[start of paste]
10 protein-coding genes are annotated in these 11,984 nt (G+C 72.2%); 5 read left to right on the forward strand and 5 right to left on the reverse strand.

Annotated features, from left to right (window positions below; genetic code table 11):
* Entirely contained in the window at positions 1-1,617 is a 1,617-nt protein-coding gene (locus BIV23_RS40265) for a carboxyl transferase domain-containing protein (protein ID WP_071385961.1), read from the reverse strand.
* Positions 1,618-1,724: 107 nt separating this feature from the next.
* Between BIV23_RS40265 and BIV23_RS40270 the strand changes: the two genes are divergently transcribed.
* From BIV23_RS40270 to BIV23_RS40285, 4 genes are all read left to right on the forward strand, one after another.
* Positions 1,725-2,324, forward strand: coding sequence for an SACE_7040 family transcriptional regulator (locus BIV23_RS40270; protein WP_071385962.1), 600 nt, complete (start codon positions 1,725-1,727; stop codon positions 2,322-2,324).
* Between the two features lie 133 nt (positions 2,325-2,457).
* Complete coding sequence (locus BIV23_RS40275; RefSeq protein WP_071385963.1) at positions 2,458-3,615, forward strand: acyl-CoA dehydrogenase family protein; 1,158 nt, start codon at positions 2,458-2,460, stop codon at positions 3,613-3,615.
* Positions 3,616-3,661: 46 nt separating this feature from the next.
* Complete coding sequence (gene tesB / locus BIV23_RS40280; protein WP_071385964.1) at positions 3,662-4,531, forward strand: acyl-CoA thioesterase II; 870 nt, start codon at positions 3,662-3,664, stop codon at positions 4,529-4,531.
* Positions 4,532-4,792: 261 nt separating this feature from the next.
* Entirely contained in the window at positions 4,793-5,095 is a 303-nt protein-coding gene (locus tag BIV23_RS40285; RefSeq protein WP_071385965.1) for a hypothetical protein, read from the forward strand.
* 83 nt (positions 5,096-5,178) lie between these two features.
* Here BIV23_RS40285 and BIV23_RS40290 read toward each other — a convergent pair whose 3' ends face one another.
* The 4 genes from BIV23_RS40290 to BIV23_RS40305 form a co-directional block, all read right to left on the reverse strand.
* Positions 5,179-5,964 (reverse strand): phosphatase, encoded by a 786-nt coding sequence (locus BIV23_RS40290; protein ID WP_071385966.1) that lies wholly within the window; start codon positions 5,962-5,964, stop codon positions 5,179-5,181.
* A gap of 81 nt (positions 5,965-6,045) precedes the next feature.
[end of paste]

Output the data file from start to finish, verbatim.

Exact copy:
10 protein-coding genes are annotated in these 11,984 nt (G+C 72.2%); 5 read left to right on the forward strand and 5 right to left on the reverse strand.

Annotated features, from left to right (window positions below; genetic code table 11):
* Entirely contained in the window at positions 1-1,617 is a 1,617-nt protein-coding gene (locus BIV23_RS40265) for a carboxyl transferase domain-containing protein (protein ID WP_071385961.1), read from the reverse strand.
* Positions 1,618-1,724: 107 nt separating this feature from the next.
* Between BIV23_RS40265 and BIV23_RS40270 the strand changes: the two genes are divergently transcribed.
* From BIV23_RS40270 to BIV23_RS40285, 4 genes are all read left to right on the forward strand, one after another.
* Positions 1,725-2,324, forward strand: coding sequence for an SACE_7040 family transcriptional regulator (locus BIV23_RS40270; protein WP_071385962.1), 600 nt, complete (start codon positions 1,725-1,727; stop codon positions 2,322-2,324).
* Between the two features lie 133 nt (positions 2,325-2,457).
* Complete coding sequence (locus BIV23_RS40275; RefSeq protein WP_071385963.1) at positions 2,458-3,615, forward strand: acyl-CoA dehydrogenase family protein; 1,158 nt, start codon at positions 2,458-2,460, stop codon at positions 3,613-3,615.
* Positions 3,616-3,661: 46 nt separating this feature from the next.
* Complete coding sequence (gene tesB / locus BIV23_RS40280; protein WP_071385964.1) at positions 3,662-4,531, forward strand: acyl-CoA thioesterase II; 870 nt, start codon at positions 3,662-3,664, stop codon at positions 4,529-4,531.
* Positions 4,532-4,792: 261 nt separating this feature from the next.
* Entirely contained in the window at positions 4,793-5,095 is a 303-nt protein-coding gene (locus tag BIV23_RS40285; RefSeq protein WP_071385965.1) for a hypothetical protein, read from the forward strand.
* 83 nt (positions 5,096-5,178) lie between these two features.
* Here BIV23_RS40285 and BIV23_RS40290 read toward each other — a convergent pair whose 3' ends face one another.
* The 4 genes from BIV23_RS40290 to BIV23_RS40305 form a co-directional block, all read right to left on the reverse strand.
* Positions 5,179-5,964 (reverse strand): phosphatase, encoded by a 786-nt coding sequence (locus BIV23_RS40290; protein ID WP_071385966.1) that lies wholly within the window; start codon positions 5,962-5,964, stop codon positions 5,179-5,181.
* A gap of 81 nt (positions 5,965-6,045) precedes the next feature.